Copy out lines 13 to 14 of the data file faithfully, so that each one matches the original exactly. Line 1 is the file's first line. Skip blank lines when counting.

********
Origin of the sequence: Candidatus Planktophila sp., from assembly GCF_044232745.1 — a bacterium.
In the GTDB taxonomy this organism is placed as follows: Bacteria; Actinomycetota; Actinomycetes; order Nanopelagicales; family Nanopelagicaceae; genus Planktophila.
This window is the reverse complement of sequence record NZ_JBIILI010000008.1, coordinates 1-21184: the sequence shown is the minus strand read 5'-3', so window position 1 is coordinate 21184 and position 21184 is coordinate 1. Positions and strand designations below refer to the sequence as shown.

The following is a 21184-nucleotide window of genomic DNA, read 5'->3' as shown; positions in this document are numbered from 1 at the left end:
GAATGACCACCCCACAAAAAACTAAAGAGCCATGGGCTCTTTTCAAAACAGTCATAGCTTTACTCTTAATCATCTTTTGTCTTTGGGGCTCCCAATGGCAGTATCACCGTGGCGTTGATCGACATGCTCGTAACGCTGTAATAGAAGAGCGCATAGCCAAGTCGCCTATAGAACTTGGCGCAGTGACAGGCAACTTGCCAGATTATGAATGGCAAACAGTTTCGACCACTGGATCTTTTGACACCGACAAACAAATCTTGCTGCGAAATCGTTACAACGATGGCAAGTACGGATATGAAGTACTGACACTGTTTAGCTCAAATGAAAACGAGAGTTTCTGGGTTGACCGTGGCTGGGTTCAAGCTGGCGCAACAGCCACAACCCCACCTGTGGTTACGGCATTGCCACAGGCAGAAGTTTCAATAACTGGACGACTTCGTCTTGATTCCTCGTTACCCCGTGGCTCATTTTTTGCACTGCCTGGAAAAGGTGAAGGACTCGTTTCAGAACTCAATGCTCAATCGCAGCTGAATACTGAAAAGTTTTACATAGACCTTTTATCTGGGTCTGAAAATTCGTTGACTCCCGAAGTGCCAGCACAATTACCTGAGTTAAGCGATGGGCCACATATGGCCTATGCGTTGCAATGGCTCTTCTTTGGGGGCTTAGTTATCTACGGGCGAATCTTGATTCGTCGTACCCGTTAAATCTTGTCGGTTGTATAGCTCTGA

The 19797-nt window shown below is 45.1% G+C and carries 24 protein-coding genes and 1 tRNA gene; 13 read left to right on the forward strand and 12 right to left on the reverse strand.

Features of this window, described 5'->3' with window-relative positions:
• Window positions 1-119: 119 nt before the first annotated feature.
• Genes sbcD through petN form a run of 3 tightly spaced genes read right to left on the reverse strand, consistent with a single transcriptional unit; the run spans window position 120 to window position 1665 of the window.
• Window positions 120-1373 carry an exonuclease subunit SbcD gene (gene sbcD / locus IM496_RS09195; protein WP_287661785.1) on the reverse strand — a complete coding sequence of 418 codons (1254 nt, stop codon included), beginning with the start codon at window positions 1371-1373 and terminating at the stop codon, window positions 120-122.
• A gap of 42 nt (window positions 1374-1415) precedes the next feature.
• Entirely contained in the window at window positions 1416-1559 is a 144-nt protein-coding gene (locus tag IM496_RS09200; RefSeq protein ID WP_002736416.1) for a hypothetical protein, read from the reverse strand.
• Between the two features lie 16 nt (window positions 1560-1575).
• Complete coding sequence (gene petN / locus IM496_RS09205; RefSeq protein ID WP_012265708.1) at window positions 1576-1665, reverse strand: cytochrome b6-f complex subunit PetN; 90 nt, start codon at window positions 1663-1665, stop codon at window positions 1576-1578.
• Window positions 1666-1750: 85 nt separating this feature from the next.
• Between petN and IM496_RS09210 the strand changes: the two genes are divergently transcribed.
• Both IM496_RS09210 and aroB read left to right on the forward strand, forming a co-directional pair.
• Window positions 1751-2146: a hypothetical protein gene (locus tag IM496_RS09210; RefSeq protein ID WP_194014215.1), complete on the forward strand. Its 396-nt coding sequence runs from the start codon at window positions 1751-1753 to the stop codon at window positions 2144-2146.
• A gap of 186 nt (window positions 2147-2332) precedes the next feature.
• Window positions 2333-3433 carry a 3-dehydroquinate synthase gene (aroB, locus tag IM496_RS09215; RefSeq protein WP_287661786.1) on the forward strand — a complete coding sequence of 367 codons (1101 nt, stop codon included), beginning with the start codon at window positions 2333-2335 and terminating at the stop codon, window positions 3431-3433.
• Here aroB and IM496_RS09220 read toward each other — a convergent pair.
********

• Between the two features lie 16 nt (window positions 1560-1575).
• Complete coding sequence (gene petN / locus IM496_RS09205; RefSeq protein ID WP_012265708.1) at window positions 1576-1665, reverse strand: cytochrome b6-f complex subunit PetN; 90 nt, start codon at window positions 1663-1665, stop codon at window positions 1576-1578.